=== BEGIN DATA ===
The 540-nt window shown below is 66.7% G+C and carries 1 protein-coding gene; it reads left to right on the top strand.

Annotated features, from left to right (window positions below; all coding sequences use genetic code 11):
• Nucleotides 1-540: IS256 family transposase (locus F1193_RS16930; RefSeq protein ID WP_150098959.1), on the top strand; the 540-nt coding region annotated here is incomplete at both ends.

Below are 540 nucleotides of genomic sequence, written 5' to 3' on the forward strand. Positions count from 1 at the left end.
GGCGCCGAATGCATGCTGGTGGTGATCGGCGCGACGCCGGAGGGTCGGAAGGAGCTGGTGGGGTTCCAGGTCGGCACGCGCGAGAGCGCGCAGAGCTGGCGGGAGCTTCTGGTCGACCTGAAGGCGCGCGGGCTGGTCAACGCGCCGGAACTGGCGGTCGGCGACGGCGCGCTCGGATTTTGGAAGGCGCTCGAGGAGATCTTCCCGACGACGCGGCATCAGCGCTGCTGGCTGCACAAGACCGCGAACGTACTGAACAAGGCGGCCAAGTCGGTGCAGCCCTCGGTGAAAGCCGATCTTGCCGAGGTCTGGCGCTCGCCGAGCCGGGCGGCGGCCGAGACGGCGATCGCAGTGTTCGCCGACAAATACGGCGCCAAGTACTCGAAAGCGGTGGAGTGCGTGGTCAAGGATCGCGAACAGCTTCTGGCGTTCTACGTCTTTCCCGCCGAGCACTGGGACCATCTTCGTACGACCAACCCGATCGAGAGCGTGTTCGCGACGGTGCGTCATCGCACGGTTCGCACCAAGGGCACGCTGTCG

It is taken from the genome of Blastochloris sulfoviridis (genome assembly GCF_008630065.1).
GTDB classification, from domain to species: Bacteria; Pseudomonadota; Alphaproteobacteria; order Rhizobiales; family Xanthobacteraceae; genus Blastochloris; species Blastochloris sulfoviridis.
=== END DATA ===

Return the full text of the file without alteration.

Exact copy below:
The 540-nt window shown below is 66.7% G+C and carries 1 protein-coding gene; it reads left to right on the top strand.

Annotated features, from left to right (window positions below; all coding sequences use genetic code 11):
• Nucleotides 1-540: IS256 family transposase (locus F1193_RS16930; RefSeq protein ID WP_150098959.1), on the top strand; the 540-nt coding region annotated here is incomplete at both ends.

Below are 540 nucleotides of genomic sequence, written 5' to 3' on the forward strand. Positions count from 1 at the left end.
GGCGCCGAATGCATGCTGGTGGTGATCGGCGCGACGCCGGAGGGTCGGAAGGAGCTGGTGGGGTTCCAGGTCGGCACGCGCGAGAGCGCGCAGAGCTGGCGGGAGCTTCTGGTCGACCTGAAGGCGCGCGGGCTGGTCAACGCGCCGGAACTGGCGGTCGGCGACGGCGCGCTCGGATTTTGGAAGGCGCTCGAGGAGATCTTCCCGACGACGCGGCATCAGCGCTGCTGGCTGCACAAGACCGCGAACGTACTGAACAAGGCGGCCAAGTCGGTGCAGCCCTCGGTGAAAGCCGATCTTGCCGAGGTCTGGCGCTCGCCGAGCCGGGCGGCGGCCGAGACGGCGATCGCAGTGTTCGCCGACAAATACGGCGCCAAGTACTCGAAAGCGGTGGAGTGCGTGGTCAAGGATCGCGAACAGCTTCTGGCGTTCTACGTCTTTCCCGCCGAGCACTGGGACCATCTTCGTACGACCAACCCGATCGAGAGCGTGTTCGCGACGGTGCGTCATCGCACGGTTCGCACCAAGGGCACGCTGTCG

It is taken from the genome of Blastochloris sulfoviridis (genome assembly GCF_008630065.1).
GTDB classification, from domain to species: Bacteria; Pseudomonadota; Alphaproteobacteria; order Rhizobiales; family Xanthobacteraceae; genus Blastochloris; species Blastochloris sulfoviridis.